Lou Carnesecca remembers ‘Giant’ John Thompson, their epic rivalry

Lou Carnesecca began his legendary second stint at St. John’s in 1973. John Thompson arrived at Georgetown in 1972.

The Hall of Fame coaches battled for two decades, wrestling for control of the Big East, duking it out in the 1985 Final Four, combining to help create the country’s best basketball conference.

Forever they will be linked. Forever, the 95-year-old Carnesecca said, Thompson will be remembered.

“He’s really a legend, a giant of a coach,” Carnesecca told The Post after learning Thompson died Monday at 78. “When he spoke, people listened. He’ll be sorely missed, especially at Georgetown and in the Big East. He was a man of great stature and influenced a lot of coaches and African-Americans coming into the field by the way he comported himself, by the way he ran his program. He always ran a clean program. What he did for Georgetown, they always had a good reputation, but he pushed them to another level.”

Carnesecca knew Thompson long before sharing a sideline.

John Thompson and Lou CarneseccaAP, Paul J. Bereswill

In 1958, Carnesecca was the high school coach at St. Ann’s, trying to slow the Archbishop Carroll big man. Soon after, Carnesecca was a St. John’s assistant, trying to recruit Thompson to Queens.

Then, the coaches truly got to know each other, forming one of the country’s most intense rivalries.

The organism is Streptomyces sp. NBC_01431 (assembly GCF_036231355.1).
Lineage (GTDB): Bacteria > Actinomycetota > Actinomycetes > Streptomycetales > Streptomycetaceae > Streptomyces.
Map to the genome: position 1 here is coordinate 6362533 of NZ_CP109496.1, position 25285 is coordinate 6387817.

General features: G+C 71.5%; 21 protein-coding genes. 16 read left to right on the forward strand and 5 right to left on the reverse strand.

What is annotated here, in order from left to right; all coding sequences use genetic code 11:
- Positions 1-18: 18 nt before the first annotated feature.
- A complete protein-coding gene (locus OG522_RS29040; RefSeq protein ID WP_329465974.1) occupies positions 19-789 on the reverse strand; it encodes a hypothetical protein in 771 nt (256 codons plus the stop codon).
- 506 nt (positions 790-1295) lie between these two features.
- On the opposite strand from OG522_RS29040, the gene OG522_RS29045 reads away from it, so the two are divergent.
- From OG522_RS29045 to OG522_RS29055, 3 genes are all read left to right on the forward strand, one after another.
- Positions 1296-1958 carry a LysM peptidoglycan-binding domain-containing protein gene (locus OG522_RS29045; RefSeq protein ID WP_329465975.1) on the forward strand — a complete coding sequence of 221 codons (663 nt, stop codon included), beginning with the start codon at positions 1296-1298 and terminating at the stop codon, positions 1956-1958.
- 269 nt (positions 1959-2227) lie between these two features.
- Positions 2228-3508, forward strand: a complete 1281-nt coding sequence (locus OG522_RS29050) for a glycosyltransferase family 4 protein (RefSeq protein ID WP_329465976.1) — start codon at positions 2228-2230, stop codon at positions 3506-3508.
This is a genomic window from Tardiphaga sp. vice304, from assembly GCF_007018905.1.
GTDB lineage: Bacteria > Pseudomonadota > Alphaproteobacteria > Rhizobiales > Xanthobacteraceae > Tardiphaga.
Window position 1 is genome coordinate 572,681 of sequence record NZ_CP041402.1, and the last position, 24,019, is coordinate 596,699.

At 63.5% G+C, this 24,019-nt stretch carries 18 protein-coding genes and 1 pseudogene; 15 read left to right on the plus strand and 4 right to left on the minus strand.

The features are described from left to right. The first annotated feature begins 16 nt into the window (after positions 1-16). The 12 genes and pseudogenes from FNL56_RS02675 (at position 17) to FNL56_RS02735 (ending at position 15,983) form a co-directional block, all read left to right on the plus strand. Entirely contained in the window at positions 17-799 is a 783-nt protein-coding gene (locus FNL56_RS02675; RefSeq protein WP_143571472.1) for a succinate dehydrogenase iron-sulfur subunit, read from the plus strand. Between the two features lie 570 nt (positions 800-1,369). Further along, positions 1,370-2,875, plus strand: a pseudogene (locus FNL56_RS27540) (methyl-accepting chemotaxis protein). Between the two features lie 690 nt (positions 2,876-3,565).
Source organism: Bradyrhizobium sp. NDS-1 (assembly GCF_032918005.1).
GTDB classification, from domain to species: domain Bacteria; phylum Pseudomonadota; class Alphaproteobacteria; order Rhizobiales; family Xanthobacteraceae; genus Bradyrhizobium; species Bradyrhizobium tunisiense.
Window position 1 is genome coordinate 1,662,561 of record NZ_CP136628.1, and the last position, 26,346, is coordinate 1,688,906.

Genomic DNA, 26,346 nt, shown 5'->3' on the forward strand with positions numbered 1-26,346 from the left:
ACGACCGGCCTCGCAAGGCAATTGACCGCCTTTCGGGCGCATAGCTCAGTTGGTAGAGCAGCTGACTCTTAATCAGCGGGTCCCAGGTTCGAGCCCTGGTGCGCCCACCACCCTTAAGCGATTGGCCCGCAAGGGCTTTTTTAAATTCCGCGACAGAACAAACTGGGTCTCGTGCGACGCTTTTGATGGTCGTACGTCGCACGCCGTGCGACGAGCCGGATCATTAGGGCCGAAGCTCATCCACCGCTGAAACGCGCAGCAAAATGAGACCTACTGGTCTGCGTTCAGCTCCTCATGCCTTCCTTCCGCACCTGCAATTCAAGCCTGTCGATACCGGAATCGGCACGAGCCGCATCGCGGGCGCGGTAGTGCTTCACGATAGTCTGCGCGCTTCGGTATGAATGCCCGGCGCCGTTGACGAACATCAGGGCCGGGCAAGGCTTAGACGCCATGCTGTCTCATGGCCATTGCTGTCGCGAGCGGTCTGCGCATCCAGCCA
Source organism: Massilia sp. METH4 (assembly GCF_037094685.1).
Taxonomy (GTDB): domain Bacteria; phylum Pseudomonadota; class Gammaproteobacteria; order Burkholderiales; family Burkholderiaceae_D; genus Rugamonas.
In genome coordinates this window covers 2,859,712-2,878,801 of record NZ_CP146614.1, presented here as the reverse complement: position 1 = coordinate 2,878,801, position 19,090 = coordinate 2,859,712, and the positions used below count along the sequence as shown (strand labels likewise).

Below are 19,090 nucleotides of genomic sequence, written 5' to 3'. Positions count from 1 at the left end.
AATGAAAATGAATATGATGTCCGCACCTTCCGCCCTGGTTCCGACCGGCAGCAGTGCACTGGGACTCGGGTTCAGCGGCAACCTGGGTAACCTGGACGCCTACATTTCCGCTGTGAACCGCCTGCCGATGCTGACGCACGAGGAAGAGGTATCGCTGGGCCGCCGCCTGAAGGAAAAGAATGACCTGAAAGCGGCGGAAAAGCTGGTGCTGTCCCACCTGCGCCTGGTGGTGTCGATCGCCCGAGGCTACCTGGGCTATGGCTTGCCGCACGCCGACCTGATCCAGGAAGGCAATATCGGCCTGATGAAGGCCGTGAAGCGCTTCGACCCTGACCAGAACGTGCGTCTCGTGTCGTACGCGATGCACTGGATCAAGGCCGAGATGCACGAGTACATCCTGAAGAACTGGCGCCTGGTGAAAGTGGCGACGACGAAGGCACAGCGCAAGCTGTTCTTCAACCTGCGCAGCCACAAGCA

“We had a lot of fun. We greeted each other with some unkind words, but it was just for fun. There was great respect for each other. And him being that size, I had to have great respect for him,” Carnesecca said, laughing. “We had great games. They couldn’t have been fought any harder. Our guys got up for the game and so did their guys. But after the game it was still a great relationship. There was great respect for each other.”

Carnesecca and Thompson’s most memorable moment together came on Feb. 27, 1985, at Madison Square Garden. St. John’s was the top-ranked team in the country. Georgetown was No. 2, the defending national champions.

Shortly before tipoff, Thompson shed his customarily serious front, opening his jacket to reveal a Carnesecca-like ugly sweater — and smile.

“The place was jumping, electric, and all of a sudden he rips off his jacket and he’s got a sweater underneath and he upstaged me. I didn’t mind him upstaging me, but even worse, he beat me,” Carnesecca said. “The battles we had were such good games, I don’t think there were any more highly contested. They were great for the game. We had some great shows.”

New York Post (Original link)